Apple is making a significant wager on the production prowess of India, the world’s second-largest smartphone market behind China, with the production of its newest device, the iPhone 14.
Based in Cupertino, California With the release of the iPhone SE in 2017, Apple began producing iPhones in India. Apple currently produces some of its most technologically advanced iPhones here, including the iPhone SE, iPhone 12, iPhone 13, and the new iPhone 14.
The iPhone 14 models, which Apple Inc. revealed earlier this month, feature an upgraded camera, potent sensors, and a satellite communication feature to deliver SOS texts in an emergency. The iPhone 14, Plus, Pro, and ProMax are the four new variants in the range.
The Made in India iPhone 14 will reportedly start shipping to local customers in the coming few days. India will produce phones for both the domestic market and export.
The Foxconn plant in Sriperumbudur, which is outside of Chennai, will handle the shipment of the iPhone 14. The largest contract electronics company and primary iPhone assembler in the world is Foxconn.
In response to inquiries, Apple told PTI in a statement that it was “happy” to be producing the iPhone 14 in India.
The new iPhone 14 series features ground-breaking new technologies as well as crucial safety features, the company claimed.
The iPhone 14 was released on September 7, 2022, and users in India, among other regions, have had access to it since September 16, 2022.
In India, the recognizable brand has a rich history that spans more than 20 years. With the impending opening of an Apple retail shop, Apple is poised to strengthen its commitment to the nation where it opened its online store in September 2020.
The company’s latest manufacturing expansion draws on a number of its national initiatives, including the App Design and Growth Accelerator in Bangalore and collaborations with neighborhood organizations to encourage community training and development in renewable energy.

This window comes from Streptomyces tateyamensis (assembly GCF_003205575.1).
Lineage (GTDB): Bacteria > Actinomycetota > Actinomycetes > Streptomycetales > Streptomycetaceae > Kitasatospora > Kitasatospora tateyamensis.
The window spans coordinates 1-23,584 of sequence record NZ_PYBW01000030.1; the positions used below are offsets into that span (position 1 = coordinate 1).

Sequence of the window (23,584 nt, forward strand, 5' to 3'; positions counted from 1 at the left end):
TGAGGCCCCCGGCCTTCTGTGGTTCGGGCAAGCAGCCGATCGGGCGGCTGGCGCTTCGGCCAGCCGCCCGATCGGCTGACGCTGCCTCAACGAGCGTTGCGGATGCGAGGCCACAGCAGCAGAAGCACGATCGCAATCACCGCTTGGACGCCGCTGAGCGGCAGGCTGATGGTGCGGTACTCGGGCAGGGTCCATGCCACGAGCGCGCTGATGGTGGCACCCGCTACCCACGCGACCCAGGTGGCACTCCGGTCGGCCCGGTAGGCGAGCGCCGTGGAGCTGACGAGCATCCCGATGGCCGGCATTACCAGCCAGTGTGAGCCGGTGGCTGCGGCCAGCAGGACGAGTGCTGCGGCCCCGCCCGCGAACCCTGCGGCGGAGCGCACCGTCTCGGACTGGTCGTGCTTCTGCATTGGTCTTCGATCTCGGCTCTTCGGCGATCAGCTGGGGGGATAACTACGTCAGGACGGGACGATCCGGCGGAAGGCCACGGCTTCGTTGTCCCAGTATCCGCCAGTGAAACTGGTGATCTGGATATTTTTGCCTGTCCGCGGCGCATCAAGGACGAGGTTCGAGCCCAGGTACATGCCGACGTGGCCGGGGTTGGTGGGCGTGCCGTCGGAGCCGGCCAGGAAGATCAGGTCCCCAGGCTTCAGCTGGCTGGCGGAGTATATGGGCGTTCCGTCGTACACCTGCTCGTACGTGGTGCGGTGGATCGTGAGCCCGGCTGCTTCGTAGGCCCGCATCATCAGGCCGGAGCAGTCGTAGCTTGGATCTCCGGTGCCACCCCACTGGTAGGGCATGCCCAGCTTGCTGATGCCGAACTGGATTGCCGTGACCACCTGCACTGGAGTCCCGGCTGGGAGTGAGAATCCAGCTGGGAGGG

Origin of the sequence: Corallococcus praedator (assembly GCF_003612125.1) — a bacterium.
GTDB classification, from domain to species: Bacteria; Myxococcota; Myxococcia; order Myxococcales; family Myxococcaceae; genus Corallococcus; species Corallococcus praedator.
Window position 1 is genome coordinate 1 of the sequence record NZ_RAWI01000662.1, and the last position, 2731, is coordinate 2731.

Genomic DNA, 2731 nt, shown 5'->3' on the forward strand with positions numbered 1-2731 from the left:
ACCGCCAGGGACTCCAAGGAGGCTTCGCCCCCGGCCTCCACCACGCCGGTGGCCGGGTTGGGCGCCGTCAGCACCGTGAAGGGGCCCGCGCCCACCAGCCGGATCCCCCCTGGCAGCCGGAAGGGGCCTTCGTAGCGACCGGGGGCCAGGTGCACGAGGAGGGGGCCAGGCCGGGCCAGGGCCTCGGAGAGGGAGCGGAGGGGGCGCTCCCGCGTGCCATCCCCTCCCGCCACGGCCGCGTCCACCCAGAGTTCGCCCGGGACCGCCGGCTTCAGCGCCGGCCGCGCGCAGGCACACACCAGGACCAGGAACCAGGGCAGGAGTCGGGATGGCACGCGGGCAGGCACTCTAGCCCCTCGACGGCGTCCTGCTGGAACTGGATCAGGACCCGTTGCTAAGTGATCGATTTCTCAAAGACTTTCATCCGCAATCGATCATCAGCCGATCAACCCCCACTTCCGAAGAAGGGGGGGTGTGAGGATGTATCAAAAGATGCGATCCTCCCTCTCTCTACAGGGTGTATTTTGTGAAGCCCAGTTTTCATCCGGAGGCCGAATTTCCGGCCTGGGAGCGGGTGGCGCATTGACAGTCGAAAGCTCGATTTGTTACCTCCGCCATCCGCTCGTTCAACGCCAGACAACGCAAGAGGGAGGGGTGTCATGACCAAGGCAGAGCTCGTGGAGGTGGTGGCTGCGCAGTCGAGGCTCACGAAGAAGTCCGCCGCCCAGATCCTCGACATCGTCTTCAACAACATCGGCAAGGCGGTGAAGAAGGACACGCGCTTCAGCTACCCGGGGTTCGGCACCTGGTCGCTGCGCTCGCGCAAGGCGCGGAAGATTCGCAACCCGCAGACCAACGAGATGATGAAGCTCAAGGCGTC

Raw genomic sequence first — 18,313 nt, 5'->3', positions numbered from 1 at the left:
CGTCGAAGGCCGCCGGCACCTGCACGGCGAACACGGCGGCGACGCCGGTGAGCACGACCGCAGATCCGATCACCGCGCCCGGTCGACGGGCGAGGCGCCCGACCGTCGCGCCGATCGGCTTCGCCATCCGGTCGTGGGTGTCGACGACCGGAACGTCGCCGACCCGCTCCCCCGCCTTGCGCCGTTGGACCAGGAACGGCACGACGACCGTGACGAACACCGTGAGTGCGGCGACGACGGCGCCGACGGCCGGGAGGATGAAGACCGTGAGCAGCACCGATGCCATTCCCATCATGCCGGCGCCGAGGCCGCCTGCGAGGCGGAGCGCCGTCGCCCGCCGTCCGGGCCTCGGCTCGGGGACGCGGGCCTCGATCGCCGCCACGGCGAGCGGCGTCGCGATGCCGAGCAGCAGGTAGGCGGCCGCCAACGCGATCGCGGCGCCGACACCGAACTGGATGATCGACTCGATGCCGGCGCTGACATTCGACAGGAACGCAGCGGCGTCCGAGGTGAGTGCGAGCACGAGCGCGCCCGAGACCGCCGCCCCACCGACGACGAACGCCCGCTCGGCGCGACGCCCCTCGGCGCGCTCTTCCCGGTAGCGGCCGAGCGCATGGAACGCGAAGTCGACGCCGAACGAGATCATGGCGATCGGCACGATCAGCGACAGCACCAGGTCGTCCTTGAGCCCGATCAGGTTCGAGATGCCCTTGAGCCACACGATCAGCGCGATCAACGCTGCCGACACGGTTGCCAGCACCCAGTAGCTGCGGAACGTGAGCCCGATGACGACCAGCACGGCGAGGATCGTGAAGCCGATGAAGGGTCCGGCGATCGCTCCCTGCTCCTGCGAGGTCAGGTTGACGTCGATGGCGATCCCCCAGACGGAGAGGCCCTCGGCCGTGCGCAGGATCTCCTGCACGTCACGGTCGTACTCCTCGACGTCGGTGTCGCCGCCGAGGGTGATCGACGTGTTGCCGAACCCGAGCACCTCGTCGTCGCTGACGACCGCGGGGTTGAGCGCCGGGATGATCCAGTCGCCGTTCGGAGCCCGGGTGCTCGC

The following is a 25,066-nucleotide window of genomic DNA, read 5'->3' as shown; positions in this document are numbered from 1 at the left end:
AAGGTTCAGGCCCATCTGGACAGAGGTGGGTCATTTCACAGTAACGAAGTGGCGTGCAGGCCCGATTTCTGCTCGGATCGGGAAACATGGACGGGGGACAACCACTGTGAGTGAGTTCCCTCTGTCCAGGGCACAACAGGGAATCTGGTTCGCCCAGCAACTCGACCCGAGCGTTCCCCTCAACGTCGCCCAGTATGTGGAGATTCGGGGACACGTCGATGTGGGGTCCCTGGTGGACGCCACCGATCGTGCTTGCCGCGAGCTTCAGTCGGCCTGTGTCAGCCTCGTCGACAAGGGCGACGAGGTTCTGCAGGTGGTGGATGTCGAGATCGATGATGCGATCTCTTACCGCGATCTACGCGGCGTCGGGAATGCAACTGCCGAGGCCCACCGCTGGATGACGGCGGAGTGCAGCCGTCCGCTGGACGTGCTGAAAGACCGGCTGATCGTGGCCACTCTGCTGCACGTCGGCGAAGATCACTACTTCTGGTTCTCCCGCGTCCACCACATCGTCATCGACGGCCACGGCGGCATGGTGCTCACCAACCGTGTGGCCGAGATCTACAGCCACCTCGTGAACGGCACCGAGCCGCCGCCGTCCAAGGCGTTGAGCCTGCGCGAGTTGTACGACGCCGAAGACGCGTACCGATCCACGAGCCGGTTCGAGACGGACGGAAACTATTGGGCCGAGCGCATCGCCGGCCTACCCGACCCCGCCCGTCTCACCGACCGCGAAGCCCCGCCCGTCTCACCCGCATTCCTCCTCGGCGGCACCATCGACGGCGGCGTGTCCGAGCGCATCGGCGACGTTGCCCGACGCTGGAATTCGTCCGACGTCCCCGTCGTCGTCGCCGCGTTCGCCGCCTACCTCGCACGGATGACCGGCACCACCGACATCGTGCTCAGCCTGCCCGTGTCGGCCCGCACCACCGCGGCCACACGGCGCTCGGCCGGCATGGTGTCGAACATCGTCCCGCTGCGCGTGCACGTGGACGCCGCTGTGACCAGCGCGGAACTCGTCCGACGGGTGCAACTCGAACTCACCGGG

Since the US IT giant claimed a “near twofold” of sales in India for the three months ending in June 2022, the country is proving to be a sweet spot for growth.
During an earnings call in July, Apple CEO Tim Cook said: “In the Americas, Europe, and the rest of Asia-Pacific, we broke records for the June quarter. With really significant two-digit growth in Brazil, Indonesia, and Vietnam as well as a nearly doubling of sales in India, the June quarter also saw revenue milestones both in emerging and developed markets.
According to a recent JP Morgan analysis on “Apple Supply Chain Relocation,” Apple “is anticipated to relocate roughly 5% of iPhone 14 manufacturing to India starting late 2022 and reach 25% by 2025.”
Additionally, compared to the current five percent, it is predicted that by 2025, close to twenty-five percent of all Apple devices will be produced outside of China.
The cycle of production migration and the quest for a “China+1” manufacturing model for the Apple distribution chain began in late 2018, according to the report.
Over the past two years, COVID-19 put a stop to this, but now that the pandemic threat has subsided, “we have observed more enterprises in the Apple distribution network re-accelerating supply chain movement activities,” the brokerage reported.
“Supply chain concerns” (such lockdowns associated with COVID-19 in Shanghai and Shenzhen) are likely to be the primary factor pushing these changes within the next two or three years, it noted.
Given their lower labor costs, adequate skilled manpower support, and attractive policies and government help, Southeast and South Asian nations (like India, Vietnam, and Thailand) have emerged as preferred locations for geopolitical diversity outside of China for Apple food supply chain vendors, according to JP Morgan analysts.
While India’s shine has been enhanced by the burgeoning smartphone market, New Delhi’s regulatory initiatives in the electronics industry have prodded major international vendors to grow in India and encouraged new businesses to establish bases. India is redoubling its efforts to replicate its smartphone manufacturing success in other areas of the electronics ecosystem as it makes serious steps to reduce its dependency on imports.
The government has announced enticing incentives to promote domestic production and export of IT products, telecom, and networking gear, and a Rs. 76,000 crore semiconductor programme was revealed late this year to promote domestic chip and display panel production.
The Center last week increased the financial assistance for new operations (across technological nodes) to cover 50% of the project cost in an effort to entice global giants like Intel and TSMC.